Since many of Vietnam's waterways are polluted, the industry must convince consumers that the seafood is safe. (Photo: Stock File)
Australian experts guide oyster aquaculture
Tuesday, August 24, 2010, 15:20 (GMT + 9)
Vietnam’s incipient farmed oyster sector on the north-east coast has been accompanied by the direction of a team of shellfish experts from Australia.
Dr Wayne O'Connor from the Port Stephens Fisheries Institute in New South Wales, one of the experts, said the industry’s growth has been impressive.
"Within the space of three years they've virtually gone from zero oyster production in the north through to about 2,000 tonnes now. To put that in perspective that's about 50 per cent of New South Wales' current production," he declared.
He was hired by the Australian Centre for International Agricultural Research (ACIAR) to perk up the production of Vietnam's government-owned oyster hatchery on Cat Ba Island, reports ABC.
Scientists including O'Connor have coached Vietnamese staff on algal culturing, spawning and nursery techniques, hatchery director Dr Le Thanh Luu informed. The hatchery now generates 100 million spat yearly.
As now most juveniles are no longer bought by a large corporate farm in Bai Tu Long Bay, the hatchery is selling them to small family-owned farms. O'Connor said the project has huge potential to assuage poverty.
"Now more and more small farmers are coming on board. We've got about 200 just within the Quang Ninh area and we have estimates there's about 10,000 small farm holders there that could potentially use this technology," he elaborated.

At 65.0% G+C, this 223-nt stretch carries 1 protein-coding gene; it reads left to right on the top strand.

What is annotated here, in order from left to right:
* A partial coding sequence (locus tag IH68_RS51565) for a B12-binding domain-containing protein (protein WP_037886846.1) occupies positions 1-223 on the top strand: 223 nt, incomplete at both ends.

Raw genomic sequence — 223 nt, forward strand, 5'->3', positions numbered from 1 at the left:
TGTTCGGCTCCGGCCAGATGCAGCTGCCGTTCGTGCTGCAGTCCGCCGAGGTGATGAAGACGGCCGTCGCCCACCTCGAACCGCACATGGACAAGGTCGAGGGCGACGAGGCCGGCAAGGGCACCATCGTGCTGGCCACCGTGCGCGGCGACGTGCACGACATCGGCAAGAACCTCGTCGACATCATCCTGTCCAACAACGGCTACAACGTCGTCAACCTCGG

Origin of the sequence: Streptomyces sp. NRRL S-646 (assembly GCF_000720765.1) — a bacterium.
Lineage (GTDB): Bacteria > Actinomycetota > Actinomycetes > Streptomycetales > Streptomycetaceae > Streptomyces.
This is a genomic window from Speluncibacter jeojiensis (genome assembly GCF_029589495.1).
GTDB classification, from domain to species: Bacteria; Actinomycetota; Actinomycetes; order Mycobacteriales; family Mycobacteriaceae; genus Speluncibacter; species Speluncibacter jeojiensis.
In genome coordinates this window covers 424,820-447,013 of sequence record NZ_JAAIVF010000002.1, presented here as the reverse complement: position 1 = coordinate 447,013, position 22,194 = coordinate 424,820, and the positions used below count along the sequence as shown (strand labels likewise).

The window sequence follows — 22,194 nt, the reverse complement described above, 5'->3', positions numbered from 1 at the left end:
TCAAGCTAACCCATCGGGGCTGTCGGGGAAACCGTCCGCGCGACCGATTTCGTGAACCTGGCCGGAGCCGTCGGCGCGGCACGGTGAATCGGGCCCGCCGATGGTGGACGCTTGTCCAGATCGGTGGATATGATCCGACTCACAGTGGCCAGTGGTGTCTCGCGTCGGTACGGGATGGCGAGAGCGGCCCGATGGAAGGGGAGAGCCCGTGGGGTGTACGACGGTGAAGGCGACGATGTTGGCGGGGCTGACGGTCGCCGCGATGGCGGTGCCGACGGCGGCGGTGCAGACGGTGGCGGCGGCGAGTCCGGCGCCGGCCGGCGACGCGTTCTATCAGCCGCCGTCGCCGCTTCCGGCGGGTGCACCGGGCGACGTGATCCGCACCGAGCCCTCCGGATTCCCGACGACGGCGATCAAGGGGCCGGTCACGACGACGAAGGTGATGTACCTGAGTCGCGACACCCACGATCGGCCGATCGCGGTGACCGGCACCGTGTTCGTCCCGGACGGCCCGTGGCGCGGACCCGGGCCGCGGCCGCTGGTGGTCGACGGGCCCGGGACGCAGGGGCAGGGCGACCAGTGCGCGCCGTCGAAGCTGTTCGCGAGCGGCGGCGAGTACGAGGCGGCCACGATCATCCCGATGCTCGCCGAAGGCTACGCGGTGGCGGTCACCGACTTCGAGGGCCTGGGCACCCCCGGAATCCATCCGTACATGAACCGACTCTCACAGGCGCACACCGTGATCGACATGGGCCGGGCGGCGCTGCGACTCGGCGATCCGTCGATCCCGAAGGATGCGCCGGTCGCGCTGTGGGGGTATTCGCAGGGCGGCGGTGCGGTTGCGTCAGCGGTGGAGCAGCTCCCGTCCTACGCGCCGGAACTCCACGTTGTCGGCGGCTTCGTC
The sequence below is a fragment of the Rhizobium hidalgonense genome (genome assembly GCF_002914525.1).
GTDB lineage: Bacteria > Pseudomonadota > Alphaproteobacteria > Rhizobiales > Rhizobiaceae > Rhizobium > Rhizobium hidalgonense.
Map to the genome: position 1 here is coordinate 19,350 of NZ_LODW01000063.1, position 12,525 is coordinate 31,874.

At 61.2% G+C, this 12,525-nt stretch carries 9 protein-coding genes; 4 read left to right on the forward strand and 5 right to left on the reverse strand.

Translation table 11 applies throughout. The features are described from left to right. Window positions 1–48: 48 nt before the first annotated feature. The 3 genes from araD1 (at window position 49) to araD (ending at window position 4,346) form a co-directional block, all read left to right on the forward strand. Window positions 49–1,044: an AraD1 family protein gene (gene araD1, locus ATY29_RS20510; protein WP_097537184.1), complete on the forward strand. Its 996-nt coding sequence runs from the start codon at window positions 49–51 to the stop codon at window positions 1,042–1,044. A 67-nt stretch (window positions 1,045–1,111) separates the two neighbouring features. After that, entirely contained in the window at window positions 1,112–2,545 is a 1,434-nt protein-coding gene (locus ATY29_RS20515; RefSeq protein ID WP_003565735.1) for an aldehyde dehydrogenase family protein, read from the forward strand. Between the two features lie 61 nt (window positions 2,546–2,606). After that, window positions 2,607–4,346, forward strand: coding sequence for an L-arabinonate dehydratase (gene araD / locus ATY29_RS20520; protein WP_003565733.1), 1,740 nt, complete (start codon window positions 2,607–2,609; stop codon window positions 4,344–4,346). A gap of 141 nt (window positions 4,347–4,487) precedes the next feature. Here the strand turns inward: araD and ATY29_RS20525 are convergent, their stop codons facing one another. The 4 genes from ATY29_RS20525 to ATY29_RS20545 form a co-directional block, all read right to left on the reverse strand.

Although the rate of production is advancing rapidly and demand now surpasses supply, O'Connor cautioned that the quality of the molluscs must improve.
Because it is cheap, most oysters are raised in clumps on recycled shells hung off rafts. But this leads oysters to grow in different shapes and sizes, which lessens their marketability as an export product in particular.
Also, because many of Vietnam’s waterways are polluted, the industry must convince consumers its shellfish are safe.
"The Vietnamese authorities are very well aware of the needs for quality assurance," he said. "They've selected sites that are comparatively remote so trying to move away from areas of high development.
"We're now talking about subsequent plans to start to transfer the technology to actually do the sorts of monitoring that we would have here in Australia to ensure the quality of the product," he continued.
The next batch of broodstock will be transferred from Tasmania to Vietnam later this year.
ACIAR has been involved in Vietnam since 1993 and has developed a considerable programme in forestry, land and water resources, animal sciences, crop sciences, fisheries and postharvest technology.
By Natalia Real